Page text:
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Conducto v.

Monzon (1998) Judge Monzon was charged with ignorance of law in deliberately refusing to suspend a barangay chairman who was charged before his court with unlawful appointment under Art. 244 RPC. The judge opined that an official cannot be suspended for something that has happened in a previous term. Settled jurisprudence says this only applies to administrative, not criminal cases. Facts: August 30, 1993- Conducto filed a complaint against Benjamin Maghirang (bgy Chairman) for abuse of authority, serious irregularity and violation of law- Maghirang appointed his sister-inlaw, Florian Maghirang, as barangay secretary in violation of Sec 394 of LGC1. He also filed complaint against the Office of City Prosecutor for violation of Art 244 of RPC. But this was dismissed saying that Maghirangs sister-in-law was appointed before the effectivity of LGC of 1991. The case was filed in MTC San Pablo City where respondent Judge issued a warrant for the Arrest of Maghirang. The City Prosecutor filed a motion for suspension of Maghirang pursuant to Section 13, RA 30192- this was denied by Judge Monzon on the ground that the unlawful appointment happened during his first term (1989). He said that the court should never remove a public officer for acts done prior to his present term of office. To do otherwise would deprive the people of their right to elect their officer. In his order of 21 September 1995,[13]respondent voluntarily inhibited himself. The case was assigned to Judge Adelardo S. Escoses per order of Executive Judge BienvenidoV. Reyes of the Regional Trial Court of San Pablo City. The Office of the Court Administrator (OCA) recommended that the judge liable forignorance of the law and that he be reprimanded with a warning that a repetition of the same orsimilar acts in the future shall be dealt with more severely. The OCA said that it is well settled inSection 13 of RA 3019 that the court suspends any public officer against whom a validinformation was filed against him. Issue: WON a criminal offense for violation of RA 3019 committed by an elective officer during one term may be the basis of his suspension in a subsequent term in the event of his reelection in office? YES Ratio: Section 13, RA 3019 makes it mandatory for the Sandiganbayan (or the Court) to suspend any public officer against whom a valid information charging violation of Book II Title 7 of RPC or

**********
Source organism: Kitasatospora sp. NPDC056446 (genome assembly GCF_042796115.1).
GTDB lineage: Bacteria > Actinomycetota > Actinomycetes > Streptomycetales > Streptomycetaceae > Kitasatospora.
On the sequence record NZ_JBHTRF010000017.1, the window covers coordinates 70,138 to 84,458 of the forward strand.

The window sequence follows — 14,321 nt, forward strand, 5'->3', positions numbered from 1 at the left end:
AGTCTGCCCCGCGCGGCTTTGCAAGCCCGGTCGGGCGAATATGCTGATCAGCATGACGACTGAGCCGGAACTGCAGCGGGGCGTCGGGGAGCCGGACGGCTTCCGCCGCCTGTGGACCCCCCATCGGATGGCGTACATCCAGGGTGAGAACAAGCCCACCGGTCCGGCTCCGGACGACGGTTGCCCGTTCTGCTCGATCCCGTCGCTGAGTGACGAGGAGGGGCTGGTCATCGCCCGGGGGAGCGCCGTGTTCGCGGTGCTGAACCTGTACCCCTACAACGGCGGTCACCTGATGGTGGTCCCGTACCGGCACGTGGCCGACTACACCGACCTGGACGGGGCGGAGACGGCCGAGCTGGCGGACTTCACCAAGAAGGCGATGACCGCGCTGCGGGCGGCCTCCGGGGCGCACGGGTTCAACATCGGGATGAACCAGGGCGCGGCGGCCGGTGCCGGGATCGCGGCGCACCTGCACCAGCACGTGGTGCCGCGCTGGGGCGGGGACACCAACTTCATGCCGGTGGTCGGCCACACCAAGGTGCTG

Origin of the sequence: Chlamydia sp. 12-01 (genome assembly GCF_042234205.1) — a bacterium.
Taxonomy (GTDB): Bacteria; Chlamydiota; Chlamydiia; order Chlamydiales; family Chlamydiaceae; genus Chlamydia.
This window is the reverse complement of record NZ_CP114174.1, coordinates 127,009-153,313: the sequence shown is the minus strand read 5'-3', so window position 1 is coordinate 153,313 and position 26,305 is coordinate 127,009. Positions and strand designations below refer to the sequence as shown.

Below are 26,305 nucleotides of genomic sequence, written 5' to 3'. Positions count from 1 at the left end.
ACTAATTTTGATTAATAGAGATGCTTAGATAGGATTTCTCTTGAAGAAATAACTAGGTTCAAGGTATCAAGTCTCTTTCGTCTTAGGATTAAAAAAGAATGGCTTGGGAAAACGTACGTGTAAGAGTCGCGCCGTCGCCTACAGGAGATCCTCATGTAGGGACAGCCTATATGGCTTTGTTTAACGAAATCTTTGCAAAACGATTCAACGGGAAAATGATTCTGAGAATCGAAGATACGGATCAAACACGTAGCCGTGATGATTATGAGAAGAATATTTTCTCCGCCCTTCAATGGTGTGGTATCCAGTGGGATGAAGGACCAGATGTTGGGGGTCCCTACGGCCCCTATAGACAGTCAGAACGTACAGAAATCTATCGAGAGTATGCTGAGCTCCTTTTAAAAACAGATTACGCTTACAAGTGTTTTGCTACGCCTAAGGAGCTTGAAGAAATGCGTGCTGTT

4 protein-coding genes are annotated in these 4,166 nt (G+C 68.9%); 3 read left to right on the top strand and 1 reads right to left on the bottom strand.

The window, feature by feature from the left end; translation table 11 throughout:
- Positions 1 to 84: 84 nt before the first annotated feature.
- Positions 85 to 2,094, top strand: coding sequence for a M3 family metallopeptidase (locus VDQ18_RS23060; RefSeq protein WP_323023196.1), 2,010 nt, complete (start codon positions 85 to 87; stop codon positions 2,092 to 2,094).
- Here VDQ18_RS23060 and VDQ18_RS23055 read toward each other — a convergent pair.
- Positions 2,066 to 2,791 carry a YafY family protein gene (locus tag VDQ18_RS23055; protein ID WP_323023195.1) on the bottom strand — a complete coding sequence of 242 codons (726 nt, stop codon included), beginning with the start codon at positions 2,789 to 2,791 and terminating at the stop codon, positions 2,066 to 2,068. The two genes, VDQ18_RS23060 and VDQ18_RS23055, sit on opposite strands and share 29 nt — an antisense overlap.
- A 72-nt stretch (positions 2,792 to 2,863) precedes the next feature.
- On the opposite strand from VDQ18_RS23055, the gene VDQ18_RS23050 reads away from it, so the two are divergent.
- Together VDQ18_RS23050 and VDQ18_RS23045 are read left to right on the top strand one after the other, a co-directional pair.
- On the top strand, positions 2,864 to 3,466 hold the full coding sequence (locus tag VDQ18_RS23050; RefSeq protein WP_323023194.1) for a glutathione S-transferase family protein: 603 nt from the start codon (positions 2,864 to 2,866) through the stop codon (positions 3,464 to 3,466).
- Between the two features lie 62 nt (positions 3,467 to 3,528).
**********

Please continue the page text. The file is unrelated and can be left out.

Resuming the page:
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This prohibits a punong barangay from appointing a relative within the fourth civil degree of consanguinity or affinity as barangay secretary.
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SEC. 13. Any incumbent public officer against whom any criminal prosecution under a valid information under this Act or under Title 7, Book II of the Revised Penal Code or for any offense involving fraud upon government or public funds or property whether as a single or as complex offense and in whatever stage of execution and mode of participation, is pending in Court, shall be suspended from office.

any offense involving fraud upon government or public funds or property is filed in court. The court trying a case has neither discretion nor duty to determine whether preventive suspension is required to prevent the accused from using his office to intimidate witnesses or frustrate his prosecution or continue committing malfeasance in office. All that is required is for the court to make a finding that the accused stands charged under a valid information for any of the abovedescribed crimes for the purpose of granting or denying the sought for suspension. Barangay Chairman Benjamin Maghirang was charged with Unlawful Appointment, punishable under Article 244, Title 7, Book II of the Revised Penal Code. Therefore, it was mandatory on Judge Monzons part, considering the Motion filed, to order the suspension of Maghirang for a maximum period of ninety (90) days3. Cases cited by respondent Judge to justify his decision did not apply to criminal cases. o Aguinaldo v. Santos: the Court held that the rule is that a public official cannot be removed for administrative misconduct committed during a prior term since his reelection to office operates as a condonation of the officers previous misconduct committed during a prior term, to the extent of cutting off the right to remove him therefor. The foregoing rule, however, finds no application to criminal cases o Ingco v. Sanchez: The ruling, therefore, that when the people have elected a man to office it must be assumed that they did this with knowledge of his life and character and that they disregarded or forgave his faults or misconduct if he had been guilty of any refers only to an action for removal from office and does not apply to a criminal case. In a criminal case, the object is to cause the indictment and punishment of accused as a private citizen while in administrative case, the object is to merely cause his suspension or removal from public office. Reelection to public office is not provided for in Article 89 of the Revised Penal Code as a mode of extinguishing criminal liability incurred by a public officer prior to his reelection. On the contrary, Article 9 of the Anti-Graft Act imposes as one of the penalties in case of conviction perpetual disqualification from public office and Article 30 of the Revised Penal Code declares that such penalty of perpetual disqualification entails "the deprivation of the public offices and employments which the offender may have held, even if conferred by popular election."

as applied to criminal prosecutions under RA 3019, preventive suspension will last for less than ninety (90) days only if the case is decided within that period; otherwise, it will continue for ninety (90) days.